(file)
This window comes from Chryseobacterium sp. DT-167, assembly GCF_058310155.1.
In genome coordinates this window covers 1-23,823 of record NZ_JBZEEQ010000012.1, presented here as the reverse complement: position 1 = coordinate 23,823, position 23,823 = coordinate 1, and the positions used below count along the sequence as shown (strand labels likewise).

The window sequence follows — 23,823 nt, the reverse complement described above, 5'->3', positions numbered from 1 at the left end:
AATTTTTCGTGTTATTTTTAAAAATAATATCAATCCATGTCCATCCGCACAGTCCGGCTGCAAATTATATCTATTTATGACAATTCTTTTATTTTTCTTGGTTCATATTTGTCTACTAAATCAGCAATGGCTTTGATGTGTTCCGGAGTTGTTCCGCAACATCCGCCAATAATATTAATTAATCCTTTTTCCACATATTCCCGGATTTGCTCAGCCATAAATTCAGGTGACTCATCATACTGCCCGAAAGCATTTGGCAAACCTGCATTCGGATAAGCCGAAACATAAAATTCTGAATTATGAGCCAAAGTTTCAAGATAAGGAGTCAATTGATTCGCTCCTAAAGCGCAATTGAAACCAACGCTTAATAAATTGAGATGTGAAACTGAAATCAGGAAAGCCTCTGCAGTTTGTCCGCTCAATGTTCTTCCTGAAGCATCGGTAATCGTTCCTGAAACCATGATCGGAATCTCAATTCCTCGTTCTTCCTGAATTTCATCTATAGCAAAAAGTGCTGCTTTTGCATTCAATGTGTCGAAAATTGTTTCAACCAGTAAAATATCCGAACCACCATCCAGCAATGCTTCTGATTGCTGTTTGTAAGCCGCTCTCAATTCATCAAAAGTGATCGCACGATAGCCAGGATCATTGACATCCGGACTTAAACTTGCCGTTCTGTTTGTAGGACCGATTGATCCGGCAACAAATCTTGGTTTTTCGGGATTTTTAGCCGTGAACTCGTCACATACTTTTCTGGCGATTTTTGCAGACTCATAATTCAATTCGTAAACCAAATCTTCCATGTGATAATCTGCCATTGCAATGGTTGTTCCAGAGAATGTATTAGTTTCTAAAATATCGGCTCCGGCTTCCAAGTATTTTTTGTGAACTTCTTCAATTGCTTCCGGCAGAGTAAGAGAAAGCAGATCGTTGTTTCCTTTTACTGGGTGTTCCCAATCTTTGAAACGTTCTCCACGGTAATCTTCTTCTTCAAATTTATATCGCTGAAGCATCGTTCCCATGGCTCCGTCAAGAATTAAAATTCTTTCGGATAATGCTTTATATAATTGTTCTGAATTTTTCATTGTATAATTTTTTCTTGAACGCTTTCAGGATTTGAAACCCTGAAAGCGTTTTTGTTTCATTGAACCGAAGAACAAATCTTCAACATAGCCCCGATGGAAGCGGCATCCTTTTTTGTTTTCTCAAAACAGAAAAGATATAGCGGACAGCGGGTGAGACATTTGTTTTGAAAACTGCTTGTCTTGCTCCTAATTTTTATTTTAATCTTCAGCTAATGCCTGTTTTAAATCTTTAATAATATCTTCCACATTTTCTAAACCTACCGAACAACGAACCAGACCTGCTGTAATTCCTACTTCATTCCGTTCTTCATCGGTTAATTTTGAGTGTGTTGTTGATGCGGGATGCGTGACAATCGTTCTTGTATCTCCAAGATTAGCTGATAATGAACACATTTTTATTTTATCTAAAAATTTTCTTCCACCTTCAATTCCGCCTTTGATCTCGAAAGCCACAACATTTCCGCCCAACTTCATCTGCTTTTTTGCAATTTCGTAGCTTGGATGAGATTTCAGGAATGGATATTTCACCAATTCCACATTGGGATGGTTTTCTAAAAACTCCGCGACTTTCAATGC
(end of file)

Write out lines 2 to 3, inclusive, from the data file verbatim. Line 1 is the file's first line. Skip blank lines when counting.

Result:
In genome coordinates this window covers 1-23,823 of record NZ_JBZEEQ010000012.1, presented here as the reverse complement: position 1 = coordinate 23,823, position 23,823 = coordinate 1, and the positions used below count along the sequence as shown (strand labels likewise).

The window sequence follows — 23,823 nt, the reverse complement described above, 5'->3', positions numbered from 1 at the left end: